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Warby Parker may have a better 'buy one, give one' model

Toms Shoes popularized 'one for one' giving. Warby Parker adds training low-income local entrepreneurs to start their own businesses selling glasses at affordable prices.

By Monica GerberGlobal Envision / December 22, 2011

The Dalai Lama cleans his glasses during a session at a conference at Stanford University in Palo Alto, Calif., in October. Eyewear maker Warby Parker sells eyeglasses to customers and then provides a pair for free to someone in need around the world, known as a 'buy one, give one' model.

Robert Galbraith/Reuters/File


We already know that good marketing does not equal good aid. Toms Shoes has earned a fair amount of criticism for its “One for One” model – a pair of shoes is donated to a child in need for every pair bought by the consumer. But, after seeing the marketing benefits, more and more for-profit businesses are using a similar model to donate goods in developing countries.

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Here's the basic problem of the “One for One” model: When everyone in a community can get a free pair of shoes, the local shoe vendor goes out of business. Not only does it hurt the local economy, but it is also a short-term solution that creates long-term problems.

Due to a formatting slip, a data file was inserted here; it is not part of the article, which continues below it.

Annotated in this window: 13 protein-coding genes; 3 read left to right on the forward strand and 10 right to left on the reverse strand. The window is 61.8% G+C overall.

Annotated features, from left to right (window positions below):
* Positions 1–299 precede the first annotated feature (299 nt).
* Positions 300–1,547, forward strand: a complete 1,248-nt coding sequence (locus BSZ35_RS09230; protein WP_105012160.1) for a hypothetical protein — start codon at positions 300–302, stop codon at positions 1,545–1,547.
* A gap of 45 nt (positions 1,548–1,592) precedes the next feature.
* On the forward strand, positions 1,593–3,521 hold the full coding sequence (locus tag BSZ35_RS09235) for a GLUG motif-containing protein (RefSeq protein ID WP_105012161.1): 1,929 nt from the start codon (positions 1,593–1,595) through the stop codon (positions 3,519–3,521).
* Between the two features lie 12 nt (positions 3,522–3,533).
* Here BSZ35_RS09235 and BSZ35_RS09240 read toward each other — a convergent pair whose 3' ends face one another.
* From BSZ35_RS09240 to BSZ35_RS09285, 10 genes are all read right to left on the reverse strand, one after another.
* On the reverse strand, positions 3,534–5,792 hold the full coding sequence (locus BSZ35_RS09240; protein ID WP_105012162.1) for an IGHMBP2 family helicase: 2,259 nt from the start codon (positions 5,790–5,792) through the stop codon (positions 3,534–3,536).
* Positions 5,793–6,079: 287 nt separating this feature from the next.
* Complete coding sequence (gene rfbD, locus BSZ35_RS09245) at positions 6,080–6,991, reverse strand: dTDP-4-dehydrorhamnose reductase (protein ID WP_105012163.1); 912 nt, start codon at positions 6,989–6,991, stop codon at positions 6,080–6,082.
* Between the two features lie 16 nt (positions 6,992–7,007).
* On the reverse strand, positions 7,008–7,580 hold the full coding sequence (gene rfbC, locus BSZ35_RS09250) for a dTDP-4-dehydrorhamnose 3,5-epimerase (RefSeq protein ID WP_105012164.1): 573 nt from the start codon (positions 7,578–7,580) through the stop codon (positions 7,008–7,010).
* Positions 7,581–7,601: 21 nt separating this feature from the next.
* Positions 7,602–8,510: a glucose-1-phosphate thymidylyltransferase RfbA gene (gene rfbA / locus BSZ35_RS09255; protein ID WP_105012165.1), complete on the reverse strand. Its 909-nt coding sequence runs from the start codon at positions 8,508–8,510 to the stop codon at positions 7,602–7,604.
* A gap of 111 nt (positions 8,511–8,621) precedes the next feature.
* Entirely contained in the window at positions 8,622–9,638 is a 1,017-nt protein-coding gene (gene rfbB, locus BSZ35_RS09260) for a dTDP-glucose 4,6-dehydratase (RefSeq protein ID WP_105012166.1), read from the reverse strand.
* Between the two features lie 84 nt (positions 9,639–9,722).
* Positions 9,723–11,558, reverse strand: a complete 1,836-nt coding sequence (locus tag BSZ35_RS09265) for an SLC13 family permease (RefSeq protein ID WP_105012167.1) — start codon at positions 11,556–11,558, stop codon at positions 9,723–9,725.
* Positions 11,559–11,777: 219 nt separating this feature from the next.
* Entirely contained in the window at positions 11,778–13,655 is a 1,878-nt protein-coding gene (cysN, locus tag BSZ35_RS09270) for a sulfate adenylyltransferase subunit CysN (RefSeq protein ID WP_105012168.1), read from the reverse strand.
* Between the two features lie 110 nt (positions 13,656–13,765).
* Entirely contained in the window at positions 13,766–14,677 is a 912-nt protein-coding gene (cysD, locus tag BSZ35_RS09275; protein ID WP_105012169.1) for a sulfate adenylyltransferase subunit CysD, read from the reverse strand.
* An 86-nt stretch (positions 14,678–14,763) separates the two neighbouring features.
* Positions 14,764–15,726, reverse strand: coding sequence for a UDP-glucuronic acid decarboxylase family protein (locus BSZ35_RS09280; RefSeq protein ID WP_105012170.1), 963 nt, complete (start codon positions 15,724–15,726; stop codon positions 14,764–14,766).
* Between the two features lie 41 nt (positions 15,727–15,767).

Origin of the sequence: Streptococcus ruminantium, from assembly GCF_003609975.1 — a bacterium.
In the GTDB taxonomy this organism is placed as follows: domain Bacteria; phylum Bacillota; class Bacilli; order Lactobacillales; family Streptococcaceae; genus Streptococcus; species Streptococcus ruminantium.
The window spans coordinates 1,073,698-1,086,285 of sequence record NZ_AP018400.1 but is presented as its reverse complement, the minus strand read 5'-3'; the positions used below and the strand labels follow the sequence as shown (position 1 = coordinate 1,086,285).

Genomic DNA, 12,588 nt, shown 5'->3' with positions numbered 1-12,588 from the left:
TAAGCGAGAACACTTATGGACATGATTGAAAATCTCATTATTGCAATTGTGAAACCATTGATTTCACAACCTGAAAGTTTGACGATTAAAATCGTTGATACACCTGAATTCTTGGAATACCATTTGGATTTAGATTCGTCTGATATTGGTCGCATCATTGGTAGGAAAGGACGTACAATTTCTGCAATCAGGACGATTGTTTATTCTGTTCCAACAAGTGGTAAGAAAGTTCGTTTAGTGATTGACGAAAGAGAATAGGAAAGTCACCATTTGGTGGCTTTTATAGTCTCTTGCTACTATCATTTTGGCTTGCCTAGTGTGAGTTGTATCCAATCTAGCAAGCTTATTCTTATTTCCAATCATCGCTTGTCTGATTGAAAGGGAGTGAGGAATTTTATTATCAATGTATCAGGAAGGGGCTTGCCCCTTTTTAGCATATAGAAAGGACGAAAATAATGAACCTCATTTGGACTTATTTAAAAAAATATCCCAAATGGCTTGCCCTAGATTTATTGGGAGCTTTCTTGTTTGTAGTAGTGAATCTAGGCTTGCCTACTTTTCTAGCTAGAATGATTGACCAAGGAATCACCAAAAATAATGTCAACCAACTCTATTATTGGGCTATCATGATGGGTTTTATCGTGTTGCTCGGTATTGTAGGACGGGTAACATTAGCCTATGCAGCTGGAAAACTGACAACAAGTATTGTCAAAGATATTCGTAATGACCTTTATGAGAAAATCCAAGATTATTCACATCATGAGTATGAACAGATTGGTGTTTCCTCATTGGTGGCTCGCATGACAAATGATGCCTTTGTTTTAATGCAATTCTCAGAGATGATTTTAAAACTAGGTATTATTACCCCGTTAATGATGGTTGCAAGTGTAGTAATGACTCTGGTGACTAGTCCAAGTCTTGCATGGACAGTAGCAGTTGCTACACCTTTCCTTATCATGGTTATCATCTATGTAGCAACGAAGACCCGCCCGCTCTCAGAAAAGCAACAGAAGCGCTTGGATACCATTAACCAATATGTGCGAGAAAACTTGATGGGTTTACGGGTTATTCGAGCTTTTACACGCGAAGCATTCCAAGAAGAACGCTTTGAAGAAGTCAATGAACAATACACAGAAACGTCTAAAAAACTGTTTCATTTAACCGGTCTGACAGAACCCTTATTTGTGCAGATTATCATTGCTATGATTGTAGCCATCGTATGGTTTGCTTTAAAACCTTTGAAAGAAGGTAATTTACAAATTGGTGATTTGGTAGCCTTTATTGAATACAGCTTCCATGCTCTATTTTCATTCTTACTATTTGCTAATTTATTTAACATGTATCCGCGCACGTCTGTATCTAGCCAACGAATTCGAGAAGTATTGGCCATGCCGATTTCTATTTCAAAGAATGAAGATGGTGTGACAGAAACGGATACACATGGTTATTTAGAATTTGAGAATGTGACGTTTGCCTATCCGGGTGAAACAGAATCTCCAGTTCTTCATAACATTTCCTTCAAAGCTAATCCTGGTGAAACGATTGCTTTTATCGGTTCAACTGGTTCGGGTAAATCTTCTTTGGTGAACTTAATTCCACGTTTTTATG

Toms model may also encourage poverty tourism, as the company allows people to pay to travel along with distribution trips as shoe fitters. Niharika Jain writes more in-depth about the unintended consequences of charitable giving for the Harvard Crimson, and Peace Corps volunteer Zachary Mason discusses Toms Shoes from a public health perspective, questioning the cost-effectiveness of the model for reducing disease.

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Despite the unintended consequences of its “One for One” program, Tom's has a cult following. Chances are if you don’t already have a pair, you know someone who does. Is Toms merely a fashion statement, or are consumers drawn to the company for its cause, creating an atypical status symbol?

It’s hard to know what motivates individual purchases of Toms products, but a 2010 Cone Cause Evolution study shows that 85 percent of consumers surveyed feel more positively about companies that support a cause they care about. When price and quality are equal, most consumers choose the product supporting the cause.

If we want to be socially conscious consumers, it’s important to understand the impact of Toms and similar products. We can learn from Toms' marketing success, but to alleviate poverty in the long-term we need to promote sustainable programs the support local economic development.

Warby Parker, another for-profit enterprise that donates its product in developing countries, is getting a lot of attention for the innovative way that it sells eyewear to the consumer and sends glasses around the world to people who can’t afford them – earning them the B Corp status. Like Toms, they are popular among the fashion conscious and have a hugely successful marketing campaign.


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